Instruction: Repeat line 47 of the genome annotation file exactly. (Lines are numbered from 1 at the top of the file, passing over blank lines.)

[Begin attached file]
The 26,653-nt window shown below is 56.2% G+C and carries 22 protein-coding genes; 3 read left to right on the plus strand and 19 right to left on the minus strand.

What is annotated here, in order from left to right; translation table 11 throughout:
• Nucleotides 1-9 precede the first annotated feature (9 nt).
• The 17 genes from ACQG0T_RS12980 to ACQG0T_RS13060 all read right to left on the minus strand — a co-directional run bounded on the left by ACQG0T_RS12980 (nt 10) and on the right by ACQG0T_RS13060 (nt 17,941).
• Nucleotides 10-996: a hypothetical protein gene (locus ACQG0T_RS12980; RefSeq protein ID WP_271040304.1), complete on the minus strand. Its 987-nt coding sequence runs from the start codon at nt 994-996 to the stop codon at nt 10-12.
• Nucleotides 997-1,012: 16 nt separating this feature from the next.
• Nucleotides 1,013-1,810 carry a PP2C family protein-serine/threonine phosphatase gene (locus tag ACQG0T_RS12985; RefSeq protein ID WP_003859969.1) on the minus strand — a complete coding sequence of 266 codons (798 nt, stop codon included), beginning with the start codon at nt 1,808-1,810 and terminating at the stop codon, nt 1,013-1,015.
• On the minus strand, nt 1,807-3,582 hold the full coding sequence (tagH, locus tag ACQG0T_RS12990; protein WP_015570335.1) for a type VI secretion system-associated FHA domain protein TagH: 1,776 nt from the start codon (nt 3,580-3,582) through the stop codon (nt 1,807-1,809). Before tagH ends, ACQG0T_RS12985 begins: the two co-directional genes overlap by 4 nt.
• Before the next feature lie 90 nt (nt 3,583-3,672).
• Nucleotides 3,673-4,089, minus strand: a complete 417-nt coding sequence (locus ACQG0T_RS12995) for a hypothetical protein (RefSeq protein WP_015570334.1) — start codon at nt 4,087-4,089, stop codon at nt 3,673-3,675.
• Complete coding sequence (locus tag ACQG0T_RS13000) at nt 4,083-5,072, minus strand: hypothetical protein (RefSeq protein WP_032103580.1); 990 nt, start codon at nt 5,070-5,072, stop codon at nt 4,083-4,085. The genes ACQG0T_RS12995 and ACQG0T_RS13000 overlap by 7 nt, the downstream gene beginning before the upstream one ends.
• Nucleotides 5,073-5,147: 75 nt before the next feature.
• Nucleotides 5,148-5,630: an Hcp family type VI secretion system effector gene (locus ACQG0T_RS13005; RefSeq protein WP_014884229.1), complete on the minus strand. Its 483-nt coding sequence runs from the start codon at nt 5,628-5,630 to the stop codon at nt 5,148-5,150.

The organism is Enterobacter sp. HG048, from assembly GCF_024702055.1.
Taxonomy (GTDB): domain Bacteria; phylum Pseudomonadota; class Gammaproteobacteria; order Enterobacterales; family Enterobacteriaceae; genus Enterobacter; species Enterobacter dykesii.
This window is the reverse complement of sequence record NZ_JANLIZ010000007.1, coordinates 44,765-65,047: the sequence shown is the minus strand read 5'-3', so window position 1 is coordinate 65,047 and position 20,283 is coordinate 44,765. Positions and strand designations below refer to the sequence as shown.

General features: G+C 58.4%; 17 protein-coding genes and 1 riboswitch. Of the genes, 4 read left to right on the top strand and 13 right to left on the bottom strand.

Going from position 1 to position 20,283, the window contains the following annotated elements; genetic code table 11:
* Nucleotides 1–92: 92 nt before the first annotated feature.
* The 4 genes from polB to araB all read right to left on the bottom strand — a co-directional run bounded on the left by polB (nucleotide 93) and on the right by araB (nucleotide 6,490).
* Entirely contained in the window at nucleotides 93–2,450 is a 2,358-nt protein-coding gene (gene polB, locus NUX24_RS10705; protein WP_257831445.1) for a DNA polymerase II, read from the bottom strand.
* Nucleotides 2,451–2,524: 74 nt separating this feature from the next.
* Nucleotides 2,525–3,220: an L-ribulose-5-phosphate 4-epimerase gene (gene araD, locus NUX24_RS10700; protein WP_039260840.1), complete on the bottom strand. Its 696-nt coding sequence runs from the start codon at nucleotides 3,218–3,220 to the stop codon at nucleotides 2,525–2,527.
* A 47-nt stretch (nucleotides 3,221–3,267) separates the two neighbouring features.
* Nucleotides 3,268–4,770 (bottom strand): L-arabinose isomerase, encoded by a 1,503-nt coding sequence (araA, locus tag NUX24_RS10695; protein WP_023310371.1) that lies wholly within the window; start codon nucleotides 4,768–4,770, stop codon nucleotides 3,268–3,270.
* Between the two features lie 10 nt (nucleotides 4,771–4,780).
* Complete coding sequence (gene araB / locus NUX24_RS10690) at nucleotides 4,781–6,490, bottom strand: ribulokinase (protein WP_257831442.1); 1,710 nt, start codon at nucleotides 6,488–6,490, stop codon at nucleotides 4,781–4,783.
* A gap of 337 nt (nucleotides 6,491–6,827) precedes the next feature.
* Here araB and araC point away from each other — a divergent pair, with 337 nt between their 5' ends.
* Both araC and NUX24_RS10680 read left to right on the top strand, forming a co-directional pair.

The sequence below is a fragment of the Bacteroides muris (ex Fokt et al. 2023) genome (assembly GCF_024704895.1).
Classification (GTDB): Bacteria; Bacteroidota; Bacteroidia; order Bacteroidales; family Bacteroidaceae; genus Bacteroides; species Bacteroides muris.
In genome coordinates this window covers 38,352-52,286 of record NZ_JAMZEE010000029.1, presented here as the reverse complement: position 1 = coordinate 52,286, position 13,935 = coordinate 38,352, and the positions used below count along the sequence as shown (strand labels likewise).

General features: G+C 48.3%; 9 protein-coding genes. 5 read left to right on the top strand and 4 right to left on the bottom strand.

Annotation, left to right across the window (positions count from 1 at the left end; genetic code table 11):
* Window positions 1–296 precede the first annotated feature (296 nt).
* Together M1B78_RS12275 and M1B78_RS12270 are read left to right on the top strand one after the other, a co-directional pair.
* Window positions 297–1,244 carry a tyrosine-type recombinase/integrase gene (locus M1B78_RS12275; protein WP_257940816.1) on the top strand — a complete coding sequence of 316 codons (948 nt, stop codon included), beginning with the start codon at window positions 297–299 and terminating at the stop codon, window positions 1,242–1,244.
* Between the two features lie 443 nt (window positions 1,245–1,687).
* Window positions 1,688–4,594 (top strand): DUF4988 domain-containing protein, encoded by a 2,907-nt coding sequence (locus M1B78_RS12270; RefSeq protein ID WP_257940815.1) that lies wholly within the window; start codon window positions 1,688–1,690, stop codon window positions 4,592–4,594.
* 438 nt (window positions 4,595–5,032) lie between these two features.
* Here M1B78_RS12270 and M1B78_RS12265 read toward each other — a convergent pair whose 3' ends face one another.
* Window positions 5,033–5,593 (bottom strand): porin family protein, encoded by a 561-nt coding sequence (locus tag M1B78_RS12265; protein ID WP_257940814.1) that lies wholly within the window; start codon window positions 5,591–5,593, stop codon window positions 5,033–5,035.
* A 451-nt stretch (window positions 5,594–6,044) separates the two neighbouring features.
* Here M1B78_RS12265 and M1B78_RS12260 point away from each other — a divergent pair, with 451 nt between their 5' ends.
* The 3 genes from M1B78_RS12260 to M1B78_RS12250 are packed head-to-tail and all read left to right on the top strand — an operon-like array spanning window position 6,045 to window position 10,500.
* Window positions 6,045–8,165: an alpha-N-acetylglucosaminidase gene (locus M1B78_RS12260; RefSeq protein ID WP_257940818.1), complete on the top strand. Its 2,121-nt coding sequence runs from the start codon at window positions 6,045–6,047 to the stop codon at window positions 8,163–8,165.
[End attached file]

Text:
* Window positions 6,045–8,165: an alpha-N-acetylglucosaminidase gene (locus M1B78_RS12260; RefSeq protein ID WP_257940818.1), complete on the top strand. Its 2,121-nt coding sequence runs from the start codon at window positions 6,045–6,047 to the stop codon at window positions 8,163–8,165.